- Don’t ask us to wait, when 1 in 1,000 Black men and boys in the United States can expect to die at the hands of police in a country where it’s rare for police officers to face legal consequences — and even rarer to face a conviction — for killing Black people.
- Don’t ask us to wait, when Black women in the United States are three times more likely to die of preventable pregnancy related causes than white women, and are nearly twice as likely to die from cervical cancer.
As Dr. King argued in 1963, the movement for racial equality and equal rights under the law calls on us to move courageously towards repair. We can’t get back those years and wages that Black people lost while in bondage and unfairly behind bars. We can’t recover the lives lost to systemic anti-Blackness and heinous racial terror. We can’t undo the trauma that has wreaked havoc on Black communities and bodies. But what we can do is pass HR 40, and its Senate companion S 1083. It is what the moment requires. It is an opportunity to start moving the United States out of this deep quagmire of inequality and to finally make it whole.
African Ancestral Society
Alianza Nacional de Campesinas
Allard K. Lowenstein International Human Rights Clinic, Yale Law School
American Civil Liberties Union (ACLU)
Amnesty International USA
Autistic Self Advocacy Network
Bend the Arc: Jewish Action
Black Alliance for Just Immigration (BAJI)
California Alliance for Youth and Community Justice
Center for Community Alternatives
Center for Gender & Refugee Studies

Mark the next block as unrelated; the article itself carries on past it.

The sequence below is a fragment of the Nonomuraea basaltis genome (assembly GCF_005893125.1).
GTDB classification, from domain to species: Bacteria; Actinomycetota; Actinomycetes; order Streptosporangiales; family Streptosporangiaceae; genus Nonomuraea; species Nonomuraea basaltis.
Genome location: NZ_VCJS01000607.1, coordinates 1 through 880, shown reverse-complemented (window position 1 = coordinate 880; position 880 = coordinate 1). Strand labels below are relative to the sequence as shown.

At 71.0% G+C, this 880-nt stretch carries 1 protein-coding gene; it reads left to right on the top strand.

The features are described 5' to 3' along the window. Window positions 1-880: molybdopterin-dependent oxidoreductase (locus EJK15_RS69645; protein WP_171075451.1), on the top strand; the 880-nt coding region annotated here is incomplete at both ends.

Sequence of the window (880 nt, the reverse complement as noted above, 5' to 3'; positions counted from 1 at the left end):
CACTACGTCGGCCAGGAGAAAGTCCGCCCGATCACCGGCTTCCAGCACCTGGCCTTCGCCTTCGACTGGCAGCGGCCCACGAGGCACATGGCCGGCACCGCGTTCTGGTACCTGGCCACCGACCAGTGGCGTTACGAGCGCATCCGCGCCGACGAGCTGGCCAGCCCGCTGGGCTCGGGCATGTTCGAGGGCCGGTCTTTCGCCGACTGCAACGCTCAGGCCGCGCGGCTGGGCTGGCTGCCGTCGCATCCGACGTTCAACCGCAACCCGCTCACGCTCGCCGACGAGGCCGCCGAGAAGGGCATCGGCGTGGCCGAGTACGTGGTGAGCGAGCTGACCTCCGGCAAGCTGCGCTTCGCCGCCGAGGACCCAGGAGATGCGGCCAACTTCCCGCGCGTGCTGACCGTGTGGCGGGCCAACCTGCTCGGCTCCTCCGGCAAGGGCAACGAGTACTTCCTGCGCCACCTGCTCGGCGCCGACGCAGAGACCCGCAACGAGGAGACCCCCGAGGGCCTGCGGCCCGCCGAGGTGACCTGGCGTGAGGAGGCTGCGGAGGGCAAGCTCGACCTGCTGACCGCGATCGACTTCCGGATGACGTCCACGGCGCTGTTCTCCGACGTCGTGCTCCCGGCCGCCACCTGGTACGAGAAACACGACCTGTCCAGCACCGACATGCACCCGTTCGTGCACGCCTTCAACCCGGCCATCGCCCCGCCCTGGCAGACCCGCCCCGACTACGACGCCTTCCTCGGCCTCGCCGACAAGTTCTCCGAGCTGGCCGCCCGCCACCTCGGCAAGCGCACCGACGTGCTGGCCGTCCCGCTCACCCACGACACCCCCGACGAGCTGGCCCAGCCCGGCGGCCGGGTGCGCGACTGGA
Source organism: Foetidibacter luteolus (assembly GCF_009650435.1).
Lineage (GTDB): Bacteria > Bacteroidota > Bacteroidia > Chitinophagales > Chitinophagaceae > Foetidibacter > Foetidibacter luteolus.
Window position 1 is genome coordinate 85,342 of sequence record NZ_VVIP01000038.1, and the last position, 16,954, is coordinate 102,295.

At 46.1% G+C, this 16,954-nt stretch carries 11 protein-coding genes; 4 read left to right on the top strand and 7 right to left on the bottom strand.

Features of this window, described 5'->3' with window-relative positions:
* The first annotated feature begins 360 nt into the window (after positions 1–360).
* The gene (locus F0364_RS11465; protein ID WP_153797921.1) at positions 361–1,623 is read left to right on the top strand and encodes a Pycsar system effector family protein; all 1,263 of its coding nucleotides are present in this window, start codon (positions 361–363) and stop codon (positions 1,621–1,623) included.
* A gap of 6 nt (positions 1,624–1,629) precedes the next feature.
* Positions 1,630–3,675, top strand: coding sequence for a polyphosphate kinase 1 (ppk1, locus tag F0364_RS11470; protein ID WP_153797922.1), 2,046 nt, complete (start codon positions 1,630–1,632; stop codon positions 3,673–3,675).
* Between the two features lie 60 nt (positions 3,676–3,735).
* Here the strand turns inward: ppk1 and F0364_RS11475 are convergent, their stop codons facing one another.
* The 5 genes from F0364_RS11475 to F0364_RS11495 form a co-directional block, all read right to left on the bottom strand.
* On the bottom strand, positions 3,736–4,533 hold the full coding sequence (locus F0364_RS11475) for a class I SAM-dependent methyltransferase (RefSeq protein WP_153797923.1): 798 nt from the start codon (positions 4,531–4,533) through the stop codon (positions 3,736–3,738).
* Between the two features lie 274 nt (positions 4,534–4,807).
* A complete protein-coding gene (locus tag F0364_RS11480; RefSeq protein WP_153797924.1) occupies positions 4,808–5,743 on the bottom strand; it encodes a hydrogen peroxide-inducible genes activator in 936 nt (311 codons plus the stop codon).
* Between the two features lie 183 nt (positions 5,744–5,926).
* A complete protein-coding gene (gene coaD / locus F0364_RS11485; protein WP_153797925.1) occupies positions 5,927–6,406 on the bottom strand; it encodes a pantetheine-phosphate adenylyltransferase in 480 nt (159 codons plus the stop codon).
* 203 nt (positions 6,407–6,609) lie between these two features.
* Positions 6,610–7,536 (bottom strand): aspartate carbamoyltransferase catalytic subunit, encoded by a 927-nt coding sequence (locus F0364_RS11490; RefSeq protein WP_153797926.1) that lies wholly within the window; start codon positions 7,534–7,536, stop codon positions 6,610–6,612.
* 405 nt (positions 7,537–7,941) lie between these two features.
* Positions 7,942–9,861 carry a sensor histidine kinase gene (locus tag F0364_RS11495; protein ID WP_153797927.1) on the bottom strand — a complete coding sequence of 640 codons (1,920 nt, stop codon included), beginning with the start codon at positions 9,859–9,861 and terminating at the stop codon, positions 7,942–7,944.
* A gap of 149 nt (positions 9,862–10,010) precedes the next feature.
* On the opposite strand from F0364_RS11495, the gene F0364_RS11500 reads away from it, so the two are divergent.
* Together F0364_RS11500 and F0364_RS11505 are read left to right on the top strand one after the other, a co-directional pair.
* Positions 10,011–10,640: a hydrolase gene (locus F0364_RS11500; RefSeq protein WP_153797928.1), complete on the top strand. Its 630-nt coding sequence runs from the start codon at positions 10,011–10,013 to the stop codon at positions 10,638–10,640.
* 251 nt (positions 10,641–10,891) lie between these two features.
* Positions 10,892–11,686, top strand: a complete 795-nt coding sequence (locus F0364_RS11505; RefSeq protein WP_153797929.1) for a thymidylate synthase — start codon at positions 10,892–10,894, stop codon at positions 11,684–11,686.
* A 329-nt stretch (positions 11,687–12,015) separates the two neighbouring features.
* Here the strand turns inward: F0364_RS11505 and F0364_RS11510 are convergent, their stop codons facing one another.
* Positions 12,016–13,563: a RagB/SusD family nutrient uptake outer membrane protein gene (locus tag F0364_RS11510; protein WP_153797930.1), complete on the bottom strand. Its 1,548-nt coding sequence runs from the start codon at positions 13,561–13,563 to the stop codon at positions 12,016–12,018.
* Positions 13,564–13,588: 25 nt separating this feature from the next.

Centro Legal de La Raza
Change The Ref
Chinese-American Planning Council
Council of Jewish Women
Church World Service
Columbia Law School Human Rights Institute
Community Healing Network, Inc.
Disability Rights California
Drug Policy Alliance
Dynamic Force Productions, LLC
Faith Action Network – Washington State
First Christian Methodist Episcopal Church
Fit, Fyne & Fabulous, LLC
Global Human Rights Clinic at the University of Chicago Law School (for affiliation purposes)
Hawai’i Institute for Human Rights
Health in Justice Action Lab, Northeastern University School of Law
HERitage Giving Fund
Historic Vernon AME Church
Human Rights Watch
IKAR Jewish Community
Immigrant Legal Defense
Institute of the Black World (IBW) 21st Century
International Black Women’s Congress
Japanese American Citizens League (JACL)
Johnson & Klein Law
Keep The Change, LLC
Life Line Financial Group
Matthew Shepard Foundation
McPherson Strategies, LLC
Murph-Emmanuel AME Church
Nathalie Molina Niño, LLC (O³)
National Action Network (NAN)
National Association for the Advancement of Colored People (NAACP)
National African American Reparations Commission (NAARC)
National Association for Black Veterans, Inc.
National Coalition Against Domestic Violence
National Coalition of Blacks for Reparations in America (N’COBRA)
National Conference of Black Lawyers
National Council of Churches
National Council of Jewish Women
National Lawyers Guild (NLG)
National Lawyers Guild – International Committee
National Partnership for New Americans
NETWORK Lobby for Catholic Social Justice
New American Leaders
New Yorkers for Culture & Arts
One World Exchange Project Blueprint
Pacific Community Ventures
Raleigh Immigration Law Firm
RaVae Entertainment, Inc.
Red-Horse Financial Group, Inc.
Rise Up Kingston
Samuel DeWitt Proctor Conference
SimonSays Entertainment, Inc.
Sixth Episcopal District African Methodist Episcopal Church
St James African Methodist Episcopal Church
Stetson University College of Law
Strive Till I Rise
Terence Crutcher Foundation
T’ruah: The Rabbinic Call for Human Rights
The Association of Black Psychologists, Inc.
The Taifa Group, LLC
The Chocolate Factory
The Husseini Group, Inc.
The Mezzanine Fund
Third Avenue Business Improvement District
Tyler Household Girl Chat 3.0
Union for Reform Judaism
University Network for Human Rights
USC Gould School of Law International Human Rights Clinic
Vote Run Lead#WeAllGrow Latina Network
WESPAC Foundation, Inc.
Women’s Law Project
Woodhull Freedom Foundation
World Within Labs